- Authors:
H. Buhrman, T. Lee, and D. van Melkebeek.

- Reference:
*Computational Complexity*, 14: 228-255, 2005.
Special issue for selected papers from the
19th Annual IEEE Conference on
Computational Complexity.

- Earlier version:

#### Abstract

The language compression problem asks for succinct descriptions of
the strings in a language *A* such that the strings can be efficiently
recovered from their description when given a membership oracle for
*A*. We study randomized and nondeterministic decompression schemes
and investigate how close we can get to the information theoretic lower
bound of log |*A*^{=n}| for the description length of strings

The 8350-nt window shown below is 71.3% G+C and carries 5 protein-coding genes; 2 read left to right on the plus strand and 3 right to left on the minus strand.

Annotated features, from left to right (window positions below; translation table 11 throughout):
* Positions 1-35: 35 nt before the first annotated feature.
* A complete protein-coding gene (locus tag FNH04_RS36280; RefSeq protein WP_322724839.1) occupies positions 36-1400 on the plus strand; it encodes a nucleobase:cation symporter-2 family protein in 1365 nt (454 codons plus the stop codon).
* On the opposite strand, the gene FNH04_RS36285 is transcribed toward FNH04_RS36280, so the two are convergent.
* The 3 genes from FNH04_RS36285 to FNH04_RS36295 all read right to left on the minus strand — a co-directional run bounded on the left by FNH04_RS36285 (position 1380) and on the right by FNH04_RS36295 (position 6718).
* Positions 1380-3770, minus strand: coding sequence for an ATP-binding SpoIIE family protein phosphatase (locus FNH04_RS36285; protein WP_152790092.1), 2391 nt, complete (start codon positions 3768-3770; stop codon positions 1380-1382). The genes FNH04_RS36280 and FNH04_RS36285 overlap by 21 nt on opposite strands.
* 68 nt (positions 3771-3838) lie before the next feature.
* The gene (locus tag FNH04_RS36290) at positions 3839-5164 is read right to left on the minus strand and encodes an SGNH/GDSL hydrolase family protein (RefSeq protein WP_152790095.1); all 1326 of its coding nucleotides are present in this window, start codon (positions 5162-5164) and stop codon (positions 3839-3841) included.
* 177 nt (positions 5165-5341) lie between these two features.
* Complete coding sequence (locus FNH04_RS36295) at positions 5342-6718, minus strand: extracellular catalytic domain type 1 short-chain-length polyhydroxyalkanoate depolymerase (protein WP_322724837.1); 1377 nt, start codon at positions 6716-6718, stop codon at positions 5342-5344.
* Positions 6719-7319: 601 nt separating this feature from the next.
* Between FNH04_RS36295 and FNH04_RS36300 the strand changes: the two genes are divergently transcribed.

of length *n*.
Using nondeterminism alone, we can achieve the information theoretic
lower bound up to an additive term of
*O*(((log |*A*^{=n}|)^{1/2} + log *n*)
log *n*);
using both nondeterminism and randomness, we can make do with an
excess term of *O*(log^{3} *n*).
With randomness alone, we show a lower bound of
*n* - log |*A*^{=n}| - *O*(log *n*)
on the description length of strings in *A* of length *n*,
and a lower bound of 2 log |*A*^{=n}| - *O*(1) on the
length of any program that distinguishes a given string of length *n*
in *A* from any other string. The latter lower bound is
tight up to an additive term of *O*(log *n*).

The key ingredient for our upper bounds is the relativizable hardness
versus randomness tradeoffs based on the Nisan-Wigderson pseudorandom
generator construction.